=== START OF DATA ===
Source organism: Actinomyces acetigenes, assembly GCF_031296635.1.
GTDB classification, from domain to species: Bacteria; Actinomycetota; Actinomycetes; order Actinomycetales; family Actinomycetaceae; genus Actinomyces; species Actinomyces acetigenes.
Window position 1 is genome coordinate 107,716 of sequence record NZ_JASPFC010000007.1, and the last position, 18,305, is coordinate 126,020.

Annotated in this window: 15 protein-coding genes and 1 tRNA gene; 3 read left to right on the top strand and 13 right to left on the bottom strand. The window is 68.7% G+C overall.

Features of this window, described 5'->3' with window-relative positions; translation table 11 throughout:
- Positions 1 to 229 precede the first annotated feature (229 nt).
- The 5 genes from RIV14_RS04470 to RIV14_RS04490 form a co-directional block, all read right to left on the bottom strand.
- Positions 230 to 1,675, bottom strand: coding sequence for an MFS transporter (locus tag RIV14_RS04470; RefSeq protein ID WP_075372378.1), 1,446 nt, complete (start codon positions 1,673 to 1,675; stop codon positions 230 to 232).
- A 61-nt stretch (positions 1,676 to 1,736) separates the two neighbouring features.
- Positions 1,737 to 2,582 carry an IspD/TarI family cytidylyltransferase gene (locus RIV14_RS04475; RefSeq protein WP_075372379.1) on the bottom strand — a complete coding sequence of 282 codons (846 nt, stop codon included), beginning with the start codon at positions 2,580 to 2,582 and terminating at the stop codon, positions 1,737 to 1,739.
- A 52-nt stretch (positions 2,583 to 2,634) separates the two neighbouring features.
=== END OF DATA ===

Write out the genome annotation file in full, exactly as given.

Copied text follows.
Source organism: Actinomyces acetigenes, assembly GCF_031296635.1.
GTDB classification, from domain to species: Bacteria; Actinomycetota; Actinomycetes; order Actinomycetales; family Actinomycetaceae; genus Actinomyces; species Actinomyces acetigenes.
Window position 1 is genome coordinate 107,716 of sequence record NZ_JASPFC010000007.1, and the last position, 18,305, is coordinate 126,020.

Annotated in this window: 15 protein-coding genes and 1 tRNA gene; 3 read left to right on the top strand and 13 right to left on the bottom strand. The window is 68.7% G+C overall.

Features of this window, described 5'->3' with window-relative positions; translation table 11 throughout:
- Positions 1 to 229 precede the first annotated feature (229 nt).
- The 5 genes from RIV14_RS04470 to RIV14_RS04490 form a co-directional block, all read right to left on the bottom strand.
- Positions 230 to 1,675, bottom strand: coding sequence for an MFS transporter (locus tag RIV14_RS04470; RefSeq protein ID WP_075372378.1), 1,446 nt, complete (start codon positions 1,673 to 1,675; stop codon positions 230 to 232).
- A 61-nt stretch (positions 1,676 to 1,736) separates the two neighbouring features.
- Positions 1,737 to 2,582 carry an IspD/TarI family cytidylyltransferase gene (locus RIV14_RS04475; RefSeq protein WP_075372379.1) on the bottom strand — a complete coding sequence of 282 codons (846 nt, stop codon included), beginning with the start codon at positions 2,580 to 2,582 and terminating at the stop codon, positions 1,737 to 1,739.
- A 52-nt stretch (positions 2,583 to 2,634) separates the two neighbouring features.